1. Stakeholders

  • Local Government
  • Transport planners and operators
  • Airlines operators
  • Commuters
  1. Implementation Process

The implementation of this technology requires the partnership between individual airline operators, local planners and the transport authority. To connect the new infrastructure with existing public transportation lines, this must be led by the public sector. At the same time, the technology’s success is also dependent on the private airlines to man the actual operation and logistical coordination between baggage checked in the city center, ensuring that it reaches the airport and gets on the correct out-bound flight. In order to ensure that the system is well-utilized, they must maintain a strict standard. Given the high upfront costs of installing the infrastructure, they must make sure that travelers feel secure and trust that their bags will be there when they arrive in their final destination.

Sources:

About Travel, In Town Check in at Hong Kong Station and Instructions: http://gohongkong.about.com/od/hongkongairpor1/a/intown_checkin.htm

MTR, Services and Facilities: http://www.mtr.com.hk/en/customer/services/complom_checkin.html

SolarPuff: A Unique Little Solar Light

  1. Technology (http://www.solight-design.com/our-story)

This inflatable personal solar lamp, was designed through the integration of photovoltaics with thin film substrates. Inspired by origami balloon this water-resistant light source offers people without direct access to electricity, the ability to become less reliant on traditional expensive and pollution-intensive kerosene lanterns.

The collapsible-cube shaped lamp consists of 10 LEDs with a lithium polymer battery. The small cube weighs on 2.6oz and is made from PET which is both water-resistant and recyclable. It offers 3 different light settings, operated by a push button: 1 push for low, 2 for high and 3 for blinking or distress setting. On average, the SolarPuff will be fully charged in 8 hours of bright sunlight, providing 8 to 12 hours of light.

solarpuffs

  1. Sustainability Problem

Many communities without access to electricity (estimated 1.6 billion in the world) have to resort to the use of kerosene lanterns to light their homes. The lack of reliable lighting vastly limits their ability and options to carry out activities once the sun goes down. Furthermore, the burning of kerosene lanterns has severe knock on effects due to the toxic nature of the indoor air quality as a result – 2 million children reportedly die each year due to this. Not only an environmental problem, but also an economic one; these families spend 30% of their income on kerosene fuel. The SolarPuff can help alleviate these burdens by offering a free and safe alternative for lighting.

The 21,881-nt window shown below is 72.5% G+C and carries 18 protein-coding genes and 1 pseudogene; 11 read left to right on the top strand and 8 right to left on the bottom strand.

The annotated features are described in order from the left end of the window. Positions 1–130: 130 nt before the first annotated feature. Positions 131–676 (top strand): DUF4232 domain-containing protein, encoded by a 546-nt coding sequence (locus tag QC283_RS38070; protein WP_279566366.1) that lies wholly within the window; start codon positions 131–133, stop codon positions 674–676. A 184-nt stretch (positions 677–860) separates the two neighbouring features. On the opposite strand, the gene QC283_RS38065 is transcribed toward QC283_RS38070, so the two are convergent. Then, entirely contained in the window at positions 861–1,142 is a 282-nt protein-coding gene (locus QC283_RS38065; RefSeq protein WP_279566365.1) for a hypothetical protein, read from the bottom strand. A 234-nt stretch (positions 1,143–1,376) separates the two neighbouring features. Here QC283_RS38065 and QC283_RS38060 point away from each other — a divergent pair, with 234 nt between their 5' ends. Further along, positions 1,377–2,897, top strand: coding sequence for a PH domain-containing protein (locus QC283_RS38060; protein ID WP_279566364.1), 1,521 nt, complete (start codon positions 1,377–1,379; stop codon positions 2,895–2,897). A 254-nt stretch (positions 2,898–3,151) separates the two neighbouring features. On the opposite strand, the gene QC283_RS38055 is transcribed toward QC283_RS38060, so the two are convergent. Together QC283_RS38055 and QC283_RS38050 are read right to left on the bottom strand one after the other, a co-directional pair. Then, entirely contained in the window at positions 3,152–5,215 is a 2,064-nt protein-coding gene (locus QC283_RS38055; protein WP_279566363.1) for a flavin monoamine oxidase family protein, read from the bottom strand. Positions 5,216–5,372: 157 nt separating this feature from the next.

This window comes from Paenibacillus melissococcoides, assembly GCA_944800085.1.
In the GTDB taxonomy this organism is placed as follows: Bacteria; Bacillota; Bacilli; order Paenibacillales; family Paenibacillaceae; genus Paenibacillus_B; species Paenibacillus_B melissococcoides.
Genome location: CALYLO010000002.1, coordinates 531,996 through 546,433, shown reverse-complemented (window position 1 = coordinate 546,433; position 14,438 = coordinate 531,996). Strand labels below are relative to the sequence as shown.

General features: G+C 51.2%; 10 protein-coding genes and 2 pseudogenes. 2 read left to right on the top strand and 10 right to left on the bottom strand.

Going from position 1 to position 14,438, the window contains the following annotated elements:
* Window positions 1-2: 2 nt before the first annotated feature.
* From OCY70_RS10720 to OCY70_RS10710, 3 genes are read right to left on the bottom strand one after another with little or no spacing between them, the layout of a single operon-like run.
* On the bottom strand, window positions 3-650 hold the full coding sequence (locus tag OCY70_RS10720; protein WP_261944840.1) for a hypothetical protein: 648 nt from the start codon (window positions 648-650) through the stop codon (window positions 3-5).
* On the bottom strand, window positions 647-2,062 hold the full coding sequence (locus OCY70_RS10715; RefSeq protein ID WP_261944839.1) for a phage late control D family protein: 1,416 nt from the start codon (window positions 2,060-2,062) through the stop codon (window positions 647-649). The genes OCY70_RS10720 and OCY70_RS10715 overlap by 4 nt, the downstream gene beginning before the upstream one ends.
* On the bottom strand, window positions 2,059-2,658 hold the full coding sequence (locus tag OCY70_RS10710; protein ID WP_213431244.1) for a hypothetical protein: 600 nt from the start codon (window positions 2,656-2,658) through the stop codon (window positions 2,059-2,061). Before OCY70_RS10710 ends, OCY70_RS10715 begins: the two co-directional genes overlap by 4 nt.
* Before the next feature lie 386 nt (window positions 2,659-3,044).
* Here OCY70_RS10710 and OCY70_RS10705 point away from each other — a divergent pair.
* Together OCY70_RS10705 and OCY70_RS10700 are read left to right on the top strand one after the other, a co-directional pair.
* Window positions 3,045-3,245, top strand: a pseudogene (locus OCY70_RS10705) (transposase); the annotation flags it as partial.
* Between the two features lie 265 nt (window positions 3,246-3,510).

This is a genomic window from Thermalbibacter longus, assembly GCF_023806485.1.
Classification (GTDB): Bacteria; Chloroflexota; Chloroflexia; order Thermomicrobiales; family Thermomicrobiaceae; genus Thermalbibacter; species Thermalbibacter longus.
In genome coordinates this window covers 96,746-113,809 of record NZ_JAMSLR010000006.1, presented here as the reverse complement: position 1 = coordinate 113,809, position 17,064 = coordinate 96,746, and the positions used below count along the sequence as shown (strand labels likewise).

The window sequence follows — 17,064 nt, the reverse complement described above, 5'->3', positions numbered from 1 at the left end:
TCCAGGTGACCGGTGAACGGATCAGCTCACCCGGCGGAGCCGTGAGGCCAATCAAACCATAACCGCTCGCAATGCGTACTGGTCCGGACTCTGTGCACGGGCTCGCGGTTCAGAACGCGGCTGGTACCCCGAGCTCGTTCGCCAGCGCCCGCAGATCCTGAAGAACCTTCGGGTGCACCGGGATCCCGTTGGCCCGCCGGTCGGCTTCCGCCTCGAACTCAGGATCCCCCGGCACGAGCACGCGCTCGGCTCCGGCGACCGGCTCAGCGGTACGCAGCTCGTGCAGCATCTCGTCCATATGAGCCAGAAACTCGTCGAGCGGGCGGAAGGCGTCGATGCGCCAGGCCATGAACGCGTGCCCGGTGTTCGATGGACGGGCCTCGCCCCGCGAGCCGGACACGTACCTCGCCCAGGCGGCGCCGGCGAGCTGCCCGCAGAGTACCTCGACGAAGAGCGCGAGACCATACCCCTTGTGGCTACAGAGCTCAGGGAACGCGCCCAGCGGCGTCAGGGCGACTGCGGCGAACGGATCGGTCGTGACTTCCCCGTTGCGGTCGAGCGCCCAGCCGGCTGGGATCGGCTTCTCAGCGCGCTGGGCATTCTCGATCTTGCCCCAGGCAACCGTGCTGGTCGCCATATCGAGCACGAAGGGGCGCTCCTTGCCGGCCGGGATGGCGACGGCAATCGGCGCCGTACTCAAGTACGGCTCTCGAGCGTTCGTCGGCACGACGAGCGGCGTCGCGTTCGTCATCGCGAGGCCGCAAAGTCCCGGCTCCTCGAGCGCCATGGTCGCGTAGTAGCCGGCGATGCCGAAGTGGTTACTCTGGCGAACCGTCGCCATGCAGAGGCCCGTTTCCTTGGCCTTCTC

1. Stakeholders
  • Partner NGOs
  • Community Leaders
  • Local Government
  • Development Aid donors
  • Consumers
  • Designers
  • Material researchers

 

  1. Implementation Process

Applicable in numerous different countries, across cultures and even income levels, the SolarPuff technology has huge potential as an innovative type of decentralized infrastructure. The clean design and flexible use options make it an attractive product to both the developed and developing world.

The organization has a website for online purchase of an individual or set of these solar lanterns. 10% of online sales goes to aid the mission. The products are also stocked in shops like the New York UN HQs gift store as well as the MoMA Design store. This entrepreneurial team works closely with local NGOs on the ground in places like Haiti, Ghana, Syria and Nepal, to distribute lights to refugees, disaster victims and communities disconnected from basic infrastructure. Appealing to both those who need them and those who want them, the design-oriented strategy of this technology allows it to maximize its reach.

solar-puff-demo